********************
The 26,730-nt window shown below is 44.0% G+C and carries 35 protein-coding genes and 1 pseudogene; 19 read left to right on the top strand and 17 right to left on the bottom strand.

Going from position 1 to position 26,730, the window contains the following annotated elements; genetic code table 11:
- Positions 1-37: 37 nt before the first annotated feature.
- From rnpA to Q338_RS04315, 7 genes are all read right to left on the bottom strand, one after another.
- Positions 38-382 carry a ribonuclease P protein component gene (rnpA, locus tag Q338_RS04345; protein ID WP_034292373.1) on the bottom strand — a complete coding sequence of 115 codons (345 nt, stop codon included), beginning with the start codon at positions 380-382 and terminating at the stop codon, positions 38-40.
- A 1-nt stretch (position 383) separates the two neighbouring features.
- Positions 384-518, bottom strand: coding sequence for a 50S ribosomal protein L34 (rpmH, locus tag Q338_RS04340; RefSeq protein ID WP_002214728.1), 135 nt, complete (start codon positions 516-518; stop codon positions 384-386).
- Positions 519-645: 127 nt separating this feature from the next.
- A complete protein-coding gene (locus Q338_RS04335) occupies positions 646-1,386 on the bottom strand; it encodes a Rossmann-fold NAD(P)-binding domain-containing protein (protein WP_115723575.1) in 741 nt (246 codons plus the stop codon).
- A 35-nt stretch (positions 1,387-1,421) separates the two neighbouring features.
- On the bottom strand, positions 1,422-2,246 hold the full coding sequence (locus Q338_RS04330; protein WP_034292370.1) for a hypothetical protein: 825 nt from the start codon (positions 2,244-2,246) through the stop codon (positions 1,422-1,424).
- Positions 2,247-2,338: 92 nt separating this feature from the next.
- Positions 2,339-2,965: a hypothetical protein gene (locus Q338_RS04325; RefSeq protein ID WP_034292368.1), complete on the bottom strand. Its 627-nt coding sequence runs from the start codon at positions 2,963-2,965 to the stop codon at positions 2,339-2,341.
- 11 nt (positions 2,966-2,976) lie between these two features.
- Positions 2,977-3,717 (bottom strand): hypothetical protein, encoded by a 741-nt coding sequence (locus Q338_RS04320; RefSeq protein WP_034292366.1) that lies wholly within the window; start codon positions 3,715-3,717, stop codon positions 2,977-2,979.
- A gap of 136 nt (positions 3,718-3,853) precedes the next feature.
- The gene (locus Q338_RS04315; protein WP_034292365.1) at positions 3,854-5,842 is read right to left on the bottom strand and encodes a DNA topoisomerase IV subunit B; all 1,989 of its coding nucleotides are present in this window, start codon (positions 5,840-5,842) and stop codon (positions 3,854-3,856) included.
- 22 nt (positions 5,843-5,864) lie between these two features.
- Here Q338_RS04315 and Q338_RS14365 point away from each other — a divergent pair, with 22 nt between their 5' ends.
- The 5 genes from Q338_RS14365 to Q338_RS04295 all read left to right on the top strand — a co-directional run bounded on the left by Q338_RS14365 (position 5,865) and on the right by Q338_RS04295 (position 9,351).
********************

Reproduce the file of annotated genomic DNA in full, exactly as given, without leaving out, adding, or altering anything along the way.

The 26,730-nt window shown below is 44.0% G+C and carries 35 protein-coding genes and 1 pseudogene; 19 read left to right on the top strand and 17 right to left on the bottom strand.

Going from position 1 to position 26,730, the window contains the following annotated elements; genetic code table 11:
- Positions 1-37: 37 nt before the first annotated feature.
- From rnpA to Q338_RS04315, 7 genes are all read right to left on the bottom strand, one after another.
- Positions 38-382 carry a ribonuclease P protein component gene (rnpA, locus tag Q338_RS04345; protein ID WP_034292373.1) on the bottom strand — a complete coding sequence of 115 codons (345 nt, stop codon included), beginning with the start codon at positions 380-382 and terminating at the stop codon, positions 38-40.
- A 1-nt stretch (position 383) separates the two neighbouring features.
- Positions 384-518, bottom strand: coding sequence for a 50S ribosomal protein L34 (rpmH, locus tag Q338_RS04340; RefSeq protein ID WP_002214728.1), 135 nt, complete (start codon positions 516-518; stop codon positions 384-386).
- Positions 519-645: 127 nt separating this feature from the next.
- A complete protein-coding gene (locus Q338_RS04335) occupies positions 646-1,386 on the bottom strand; it encodes a Rossmann-fold NAD(P)-binding domain-containing protein (protein WP_115723575.1) in 741 nt (246 codons plus the stop codon).
- A 35-nt stretch (positions 1,387-1,421) separates the two neighbouring features.
- On the bottom strand, positions 1,422-2,246 hold the full coding sequence (locus Q338_RS04330; protein WP_034292370.1) for a hypothetical protein: 825 nt from the start codon (positions 2,244-2,246) through the stop codon (positions 1,422-1,424).
- Positions 2,247-2,338: 92 nt separating this feature from the next.
- Positions 2,339-2,965: a hypothetical protein gene (locus Q338_RS04325; RefSeq protein ID WP_034292368.1), complete on the bottom strand. Its 627-nt coding sequence runs from the start codon at positions 2,963-2,965 to the stop codon at positions 2,339-2,341.
- 11 nt (positions 2,966-2,976) lie between these two features.
- Positions 2,977-3,717 (bottom strand): hypothetical protein, encoded by a 741-nt coding sequence (locus Q338_RS04320; RefSeq protein WP_034292366.1) that lies wholly within the window; start codon positions 3,715-3,717, stop codon positions 2,977-2,979.
- A gap of 136 nt (positions 3,718-3,853) precedes the next feature.
- The gene (locus Q338_RS04315; protein WP_034292365.1) at positions 3,854-5,842 is read right to left on the bottom strand and encodes a DNA topoisomerase IV subunit B; all 1,989 of its coding nucleotides are present in this window, start codon (positions 5,840-5,842) and stop codon (positions 3,854-3,856) included.
- 22 nt (positions 5,843-5,864) lie between these two features.
- Here Q338_RS04315 and Q338_RS14365 point away from each other — a divergent pair, with 22 nt between their 5' ends.
- The 5 genes from Q338_RS14365 to Q338_RS04295 all read left to right on the top strand — a co-directional run bounded on the left by Q338_RS14365 (position 5,865) and on the right by Q338_RS04295 (position 9,351).